In Rainy Sky v. Kookmin Bank, decided by the Supreme Court on 2 November, it was held that, where a term in a contract is open to more than one interpretation, it is generally appropriate to adopt the one which is most consistent with business common sense. The case related to the interpretation of bonds and guarantees in a commercial context and an earlier Court of Appeal decision was overturned.
In this case bonds had been given by the defendant Bank in favour of Claimant purchasers under a shipbuilding Contract. The shipbuilder entered the Korean equivalent of insolvency proceedings and the purchasers sought reimbursement of advance payments already paid to the shipbuilder. The issue between the parties concerned the interpretation of the bonds and both sides accepted that it was arguable that their meaning was ambiguous. The obligations in the bonds could either refer to the event of insolvency or a narrower definition of circumstances which would trigger payment. It was crucial to determine which interpretation applied.
In the Court of Appeal it was held that the Court would ascertain the natural interpretation of the words used without considering commercial issues unless to do so produced a result which was so extreme as to suggest that it was unintended. In the Supreme Court, this approach was not followed. The Court described its task as ascertaining what a reasonable person, who had all the background knowledge reasonably available to the parties at the relevant time, would have understood the parties to have meant. The result of this approach is that where the terms of the Contract are clear and unambiguous, effect will be given to them. However if there are two possible interpretations, the interpretation which is most consistent with commercial common sense will generally be adopted.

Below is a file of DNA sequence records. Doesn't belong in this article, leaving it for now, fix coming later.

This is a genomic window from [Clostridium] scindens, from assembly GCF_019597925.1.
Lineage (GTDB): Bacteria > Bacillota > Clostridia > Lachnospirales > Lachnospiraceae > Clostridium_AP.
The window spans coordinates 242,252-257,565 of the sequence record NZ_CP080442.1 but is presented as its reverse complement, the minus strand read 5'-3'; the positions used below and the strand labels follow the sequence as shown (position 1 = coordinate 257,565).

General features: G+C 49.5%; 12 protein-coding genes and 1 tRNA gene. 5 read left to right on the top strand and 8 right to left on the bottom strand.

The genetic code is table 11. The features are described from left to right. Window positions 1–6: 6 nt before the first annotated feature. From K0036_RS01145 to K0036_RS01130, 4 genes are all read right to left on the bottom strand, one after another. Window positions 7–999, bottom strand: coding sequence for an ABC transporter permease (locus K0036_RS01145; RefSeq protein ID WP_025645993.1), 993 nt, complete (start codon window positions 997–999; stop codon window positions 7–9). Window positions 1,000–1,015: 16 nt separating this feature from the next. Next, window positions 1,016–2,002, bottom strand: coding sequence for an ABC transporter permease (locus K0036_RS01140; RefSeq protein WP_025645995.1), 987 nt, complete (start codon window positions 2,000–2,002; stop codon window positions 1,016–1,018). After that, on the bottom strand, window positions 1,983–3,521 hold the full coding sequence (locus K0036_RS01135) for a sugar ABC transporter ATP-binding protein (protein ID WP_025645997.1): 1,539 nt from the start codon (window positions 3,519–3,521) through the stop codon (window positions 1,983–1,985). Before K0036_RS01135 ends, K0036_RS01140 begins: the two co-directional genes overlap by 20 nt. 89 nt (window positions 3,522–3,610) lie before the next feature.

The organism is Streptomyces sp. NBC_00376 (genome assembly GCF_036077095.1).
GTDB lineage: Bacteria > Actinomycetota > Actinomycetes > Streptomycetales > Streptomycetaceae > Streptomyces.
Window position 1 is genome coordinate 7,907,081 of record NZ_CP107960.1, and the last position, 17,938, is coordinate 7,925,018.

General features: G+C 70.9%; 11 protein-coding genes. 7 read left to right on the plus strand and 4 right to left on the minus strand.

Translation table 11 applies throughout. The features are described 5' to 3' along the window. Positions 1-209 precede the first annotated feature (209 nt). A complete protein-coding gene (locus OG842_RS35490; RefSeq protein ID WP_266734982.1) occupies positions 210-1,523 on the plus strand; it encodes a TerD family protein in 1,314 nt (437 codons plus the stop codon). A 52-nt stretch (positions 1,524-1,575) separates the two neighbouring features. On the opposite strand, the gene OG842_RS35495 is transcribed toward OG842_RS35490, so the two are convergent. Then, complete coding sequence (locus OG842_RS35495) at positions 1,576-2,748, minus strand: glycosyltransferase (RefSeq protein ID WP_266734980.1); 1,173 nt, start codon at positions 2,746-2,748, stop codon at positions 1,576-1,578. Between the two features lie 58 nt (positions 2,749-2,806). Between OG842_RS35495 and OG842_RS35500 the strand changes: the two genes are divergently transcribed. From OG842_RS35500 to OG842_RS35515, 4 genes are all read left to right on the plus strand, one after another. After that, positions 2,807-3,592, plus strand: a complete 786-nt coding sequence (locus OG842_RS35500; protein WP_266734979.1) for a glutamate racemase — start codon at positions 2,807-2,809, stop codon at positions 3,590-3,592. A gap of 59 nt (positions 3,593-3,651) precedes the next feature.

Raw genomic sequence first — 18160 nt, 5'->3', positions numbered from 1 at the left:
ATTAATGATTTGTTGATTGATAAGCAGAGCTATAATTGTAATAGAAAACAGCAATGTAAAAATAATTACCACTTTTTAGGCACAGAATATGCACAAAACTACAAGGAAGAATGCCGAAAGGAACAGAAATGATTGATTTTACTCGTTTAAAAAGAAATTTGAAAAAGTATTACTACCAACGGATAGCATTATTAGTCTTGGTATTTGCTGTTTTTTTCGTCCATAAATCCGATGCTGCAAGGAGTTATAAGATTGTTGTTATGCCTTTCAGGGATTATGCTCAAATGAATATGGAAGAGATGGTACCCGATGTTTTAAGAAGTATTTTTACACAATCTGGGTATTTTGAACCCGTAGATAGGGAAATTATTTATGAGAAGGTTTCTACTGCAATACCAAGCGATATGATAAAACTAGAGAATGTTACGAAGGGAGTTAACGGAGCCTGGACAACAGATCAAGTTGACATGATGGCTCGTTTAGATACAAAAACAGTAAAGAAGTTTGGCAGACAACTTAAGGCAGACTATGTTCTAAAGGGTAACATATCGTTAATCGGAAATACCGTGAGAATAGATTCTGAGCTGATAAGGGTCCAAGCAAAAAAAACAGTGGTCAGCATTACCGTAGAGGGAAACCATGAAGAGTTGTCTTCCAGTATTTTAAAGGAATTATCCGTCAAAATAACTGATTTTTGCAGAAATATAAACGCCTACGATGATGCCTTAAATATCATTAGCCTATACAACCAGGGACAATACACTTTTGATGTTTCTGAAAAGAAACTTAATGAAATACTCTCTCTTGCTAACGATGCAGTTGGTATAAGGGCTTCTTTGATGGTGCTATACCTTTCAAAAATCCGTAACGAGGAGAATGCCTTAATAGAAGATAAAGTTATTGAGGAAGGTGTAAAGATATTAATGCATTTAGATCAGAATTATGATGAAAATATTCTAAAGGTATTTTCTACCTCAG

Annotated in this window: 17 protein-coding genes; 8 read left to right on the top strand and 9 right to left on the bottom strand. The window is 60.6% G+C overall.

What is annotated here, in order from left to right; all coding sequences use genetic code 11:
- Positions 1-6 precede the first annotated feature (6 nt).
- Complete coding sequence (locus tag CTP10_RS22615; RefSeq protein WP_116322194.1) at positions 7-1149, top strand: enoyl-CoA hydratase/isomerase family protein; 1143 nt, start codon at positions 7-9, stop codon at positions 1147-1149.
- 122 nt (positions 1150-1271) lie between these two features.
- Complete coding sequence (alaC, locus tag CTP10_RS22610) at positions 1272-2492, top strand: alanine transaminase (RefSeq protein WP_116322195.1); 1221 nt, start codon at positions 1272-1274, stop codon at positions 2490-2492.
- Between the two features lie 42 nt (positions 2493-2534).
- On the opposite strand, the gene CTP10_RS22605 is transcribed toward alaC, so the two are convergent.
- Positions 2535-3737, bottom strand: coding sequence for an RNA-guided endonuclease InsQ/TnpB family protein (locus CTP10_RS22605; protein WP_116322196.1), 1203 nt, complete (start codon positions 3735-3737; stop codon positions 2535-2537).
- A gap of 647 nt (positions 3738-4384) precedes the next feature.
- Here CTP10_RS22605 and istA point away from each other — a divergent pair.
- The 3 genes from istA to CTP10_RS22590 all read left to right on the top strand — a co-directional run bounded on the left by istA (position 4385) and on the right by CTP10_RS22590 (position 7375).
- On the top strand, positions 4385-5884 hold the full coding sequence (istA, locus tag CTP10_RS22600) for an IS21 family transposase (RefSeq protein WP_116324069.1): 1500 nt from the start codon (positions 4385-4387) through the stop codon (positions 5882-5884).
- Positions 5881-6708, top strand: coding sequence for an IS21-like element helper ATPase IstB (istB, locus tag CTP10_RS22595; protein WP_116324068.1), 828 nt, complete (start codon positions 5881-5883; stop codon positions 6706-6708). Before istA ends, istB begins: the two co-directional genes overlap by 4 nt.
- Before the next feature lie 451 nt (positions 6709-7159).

Applying this approach the court considered that it was unlikely in the commercial context that the parties would have intended the bonds to be ineffective in an insolvency situation, since that was precisely where the purchasers would be most in need of security.
Nothing in this decision will relieve a party who has made a bad bargain from the implications of his decisions where the wording of the Contract is clear and unambiguous. However the case is an indication from the highest level of the judiciary that commercial considerations will be invoked to interpret terms which are capable of more than one meaning.
There is, of course, no substitute for clear drafting in the first place, avoiding the need for judicial interpretation.